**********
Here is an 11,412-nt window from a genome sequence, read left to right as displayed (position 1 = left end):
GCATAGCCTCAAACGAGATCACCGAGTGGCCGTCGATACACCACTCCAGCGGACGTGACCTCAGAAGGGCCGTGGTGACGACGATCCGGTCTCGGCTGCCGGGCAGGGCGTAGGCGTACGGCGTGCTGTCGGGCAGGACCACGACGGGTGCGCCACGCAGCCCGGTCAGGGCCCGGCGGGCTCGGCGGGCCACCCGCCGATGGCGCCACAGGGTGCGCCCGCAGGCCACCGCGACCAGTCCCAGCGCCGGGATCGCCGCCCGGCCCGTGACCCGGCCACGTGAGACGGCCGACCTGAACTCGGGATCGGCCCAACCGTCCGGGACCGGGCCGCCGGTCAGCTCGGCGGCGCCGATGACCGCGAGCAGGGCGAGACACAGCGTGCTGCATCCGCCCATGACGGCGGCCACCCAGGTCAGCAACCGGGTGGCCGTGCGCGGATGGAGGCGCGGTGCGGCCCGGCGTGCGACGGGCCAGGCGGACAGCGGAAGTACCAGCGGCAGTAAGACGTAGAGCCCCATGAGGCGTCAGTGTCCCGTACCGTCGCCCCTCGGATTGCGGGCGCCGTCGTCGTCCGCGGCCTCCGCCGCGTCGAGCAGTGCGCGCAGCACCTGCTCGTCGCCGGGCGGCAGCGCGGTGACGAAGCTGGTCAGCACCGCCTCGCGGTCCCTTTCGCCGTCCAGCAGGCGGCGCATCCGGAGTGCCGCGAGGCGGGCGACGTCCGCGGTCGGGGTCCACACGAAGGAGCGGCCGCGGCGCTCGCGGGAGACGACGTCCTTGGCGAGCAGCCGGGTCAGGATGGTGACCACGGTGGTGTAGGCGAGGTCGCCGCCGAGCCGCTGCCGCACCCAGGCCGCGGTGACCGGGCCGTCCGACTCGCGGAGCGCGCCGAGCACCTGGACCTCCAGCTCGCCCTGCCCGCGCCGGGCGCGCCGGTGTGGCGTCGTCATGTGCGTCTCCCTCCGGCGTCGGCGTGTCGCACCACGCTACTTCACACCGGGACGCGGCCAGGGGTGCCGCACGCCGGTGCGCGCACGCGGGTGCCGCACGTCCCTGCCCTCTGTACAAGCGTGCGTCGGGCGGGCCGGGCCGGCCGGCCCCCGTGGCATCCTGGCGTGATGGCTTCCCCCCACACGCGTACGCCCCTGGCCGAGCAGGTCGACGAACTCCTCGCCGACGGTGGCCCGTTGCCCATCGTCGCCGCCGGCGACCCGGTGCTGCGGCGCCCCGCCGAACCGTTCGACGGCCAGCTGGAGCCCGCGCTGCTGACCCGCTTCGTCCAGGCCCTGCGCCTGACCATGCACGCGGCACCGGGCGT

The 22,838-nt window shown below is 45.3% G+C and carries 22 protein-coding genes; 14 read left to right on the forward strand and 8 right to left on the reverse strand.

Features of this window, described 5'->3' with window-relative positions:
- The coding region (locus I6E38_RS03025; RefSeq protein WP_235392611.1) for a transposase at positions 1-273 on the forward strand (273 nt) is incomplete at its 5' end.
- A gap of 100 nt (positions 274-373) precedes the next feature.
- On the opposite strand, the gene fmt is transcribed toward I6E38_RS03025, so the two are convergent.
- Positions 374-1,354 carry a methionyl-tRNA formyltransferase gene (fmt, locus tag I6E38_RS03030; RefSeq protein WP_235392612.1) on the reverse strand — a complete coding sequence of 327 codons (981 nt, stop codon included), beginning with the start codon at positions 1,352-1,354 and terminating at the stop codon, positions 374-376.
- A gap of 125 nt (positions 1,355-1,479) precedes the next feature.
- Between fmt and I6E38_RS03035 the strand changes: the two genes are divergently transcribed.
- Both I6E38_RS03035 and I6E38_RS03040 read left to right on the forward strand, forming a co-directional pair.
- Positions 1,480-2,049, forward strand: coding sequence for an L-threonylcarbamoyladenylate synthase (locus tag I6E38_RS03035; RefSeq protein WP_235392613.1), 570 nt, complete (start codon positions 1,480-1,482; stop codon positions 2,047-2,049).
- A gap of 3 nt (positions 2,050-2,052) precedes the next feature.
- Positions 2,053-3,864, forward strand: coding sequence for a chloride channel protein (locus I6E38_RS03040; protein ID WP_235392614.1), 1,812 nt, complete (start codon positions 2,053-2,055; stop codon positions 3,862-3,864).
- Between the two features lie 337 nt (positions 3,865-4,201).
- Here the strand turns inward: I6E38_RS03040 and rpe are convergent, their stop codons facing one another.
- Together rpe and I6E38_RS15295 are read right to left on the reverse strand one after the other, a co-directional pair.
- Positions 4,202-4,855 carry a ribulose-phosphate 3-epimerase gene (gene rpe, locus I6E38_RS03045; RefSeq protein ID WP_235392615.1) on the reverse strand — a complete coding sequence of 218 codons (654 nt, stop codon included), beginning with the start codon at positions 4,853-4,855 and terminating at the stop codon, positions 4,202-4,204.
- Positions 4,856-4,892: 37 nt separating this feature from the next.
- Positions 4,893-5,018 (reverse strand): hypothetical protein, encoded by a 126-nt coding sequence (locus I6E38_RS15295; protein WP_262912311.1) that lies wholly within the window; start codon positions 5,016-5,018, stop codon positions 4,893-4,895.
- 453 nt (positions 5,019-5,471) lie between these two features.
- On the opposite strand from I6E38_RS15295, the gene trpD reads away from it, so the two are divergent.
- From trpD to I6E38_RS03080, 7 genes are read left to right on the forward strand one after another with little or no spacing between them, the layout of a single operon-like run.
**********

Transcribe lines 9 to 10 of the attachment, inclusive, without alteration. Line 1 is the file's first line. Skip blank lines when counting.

- A gap of 125 nt (positions 1,355-1,479) precedes the next feature.
- Between fmt and I6E38_RS03035 the strand changes: the two genes are divergently transcribed.